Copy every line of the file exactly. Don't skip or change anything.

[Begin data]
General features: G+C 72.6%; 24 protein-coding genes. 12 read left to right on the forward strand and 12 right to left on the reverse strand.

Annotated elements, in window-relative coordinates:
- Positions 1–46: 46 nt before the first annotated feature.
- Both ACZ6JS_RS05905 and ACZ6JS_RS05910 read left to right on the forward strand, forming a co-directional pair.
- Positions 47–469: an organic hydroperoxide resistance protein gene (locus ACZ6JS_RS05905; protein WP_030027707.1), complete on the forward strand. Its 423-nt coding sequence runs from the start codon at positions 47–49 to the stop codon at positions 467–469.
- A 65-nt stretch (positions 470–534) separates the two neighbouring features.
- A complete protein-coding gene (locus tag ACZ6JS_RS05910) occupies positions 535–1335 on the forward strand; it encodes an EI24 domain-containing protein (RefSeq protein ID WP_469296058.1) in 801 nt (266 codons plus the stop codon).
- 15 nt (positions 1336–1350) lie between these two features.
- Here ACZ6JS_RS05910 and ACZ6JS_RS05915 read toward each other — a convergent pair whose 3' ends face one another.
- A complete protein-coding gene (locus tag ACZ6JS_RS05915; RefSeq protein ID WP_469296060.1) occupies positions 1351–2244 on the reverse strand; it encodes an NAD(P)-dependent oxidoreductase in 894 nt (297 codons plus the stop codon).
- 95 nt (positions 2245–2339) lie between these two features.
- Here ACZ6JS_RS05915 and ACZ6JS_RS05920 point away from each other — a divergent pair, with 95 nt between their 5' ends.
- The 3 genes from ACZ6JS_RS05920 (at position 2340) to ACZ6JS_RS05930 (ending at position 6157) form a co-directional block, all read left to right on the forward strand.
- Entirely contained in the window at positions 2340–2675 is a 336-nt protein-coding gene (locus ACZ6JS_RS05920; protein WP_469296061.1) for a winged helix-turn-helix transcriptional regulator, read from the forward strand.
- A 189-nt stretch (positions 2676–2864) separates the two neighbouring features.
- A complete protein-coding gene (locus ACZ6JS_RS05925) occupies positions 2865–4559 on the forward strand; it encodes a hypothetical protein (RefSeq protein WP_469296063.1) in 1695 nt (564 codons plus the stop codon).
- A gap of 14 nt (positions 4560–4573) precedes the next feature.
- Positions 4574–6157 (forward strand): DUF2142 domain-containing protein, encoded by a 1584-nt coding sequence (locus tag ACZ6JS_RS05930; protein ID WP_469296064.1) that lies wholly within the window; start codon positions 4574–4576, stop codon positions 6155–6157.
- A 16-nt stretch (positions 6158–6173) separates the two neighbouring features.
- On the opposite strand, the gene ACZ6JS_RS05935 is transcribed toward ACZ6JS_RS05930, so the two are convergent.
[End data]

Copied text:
General features: G+C 72.6%; 24 protein-coding genes. 12 read left to right on the forward strand and 12 right to left on the reverse strand.

Annotated elements, in window-relative coordinates:
- Positions 1–46: 46 nt before the first annotated feature.
- Both ACZ6JS_RS05905 and ACZ6JS_RS05910 read left to right on the forward strand, forming a co-directional pair.
- Positions 47–469: an organic hydroperoxide resistance protein gene (locus ACZ6JS_RS05905; protein WP_030027707.1), complete on the forward strand. Its 423-nt coding sequence runs from the start codon at positions 47–49 to the stop codon at positions 467–469.
- A 65-nt stretch (positions 470–534) separates the two neighbouring features.
- A complete protein-coding gene (locus tag ACZ6JS_RS05910) occupies positions 535–1335 on the forward strand; it encodes an EI24 domain-containing protein (RefSeq protein ID WP_469296058.1) in 801 nt (266 codons plus the stop codon).
- 15 nt (positions 1336–1350) lie between these two features.
- Here ACZ6JS_RS05910 and ACZ6JS_RS05915 read toward each other — a convergent pair whose 3' ends face one another.
- A complete protein-coding gene (locus tag ACZ6JS_RS05915; RefSeq protein ID WP_469296060.1) occupies positions 1351–2244 on the reverse strand; it encodes an NAD(P)-dependent oxidoreductase in 894 nt (297 codons plus the stop codon).
- 95 nt (positions 2245–2339) lie between these two features.
- Here ACZ6JS_RS05915 and ACZ6JS_RS05920 point away from each other — a divergent pair, with 95 nt between their 5' ends.
- The 3 genes from ACZ6JS_RS05920 (at position 2340) to ACZ6JS_RS05930 (ending at position 6157) form a co-directional block, all read left to right on the forward strand.
- Entirely contained in the window at positions 2340–2675 is a 336-nt protein-coding gene (locus ACZ6JS_RS05920; protein WP_469296061.1) for a winged helix-turn-helix transcriptional regulator, read from the forward strand.
- A 189-nt stretch (positions 2676–2864) separates the two neighbouring features.
- A complete protein-coding gene (locus ACZ6JS_RS05925) occupies positions 2865–4559 on the forward strand; it encodes a hypothetical protein (RefSeq protein WP_469296063.1) in 1695 nt (564 codons plus the stop codon).
- A gap of 14 nt (positions 4560–4573) precedes the next feature.
- Positions 4574–6157 (forward strand): DUF2142 domain-containing protein, encoded by a 1584-nt coding sequence (locus tag ACZ6JS_RS05930; protein ID WP_469296064.1) that lies wholly within the window; start codon positions 4574–4576, stop codon positions 6155–6157.
- A 16-nt stretch (positions 6158–6173) separates the two neighbouring features.
- On the opposite strand, the gene ACZ6JS_RS05935 is transcribed toward ACZ6JS_RS05930, so the two are convergent.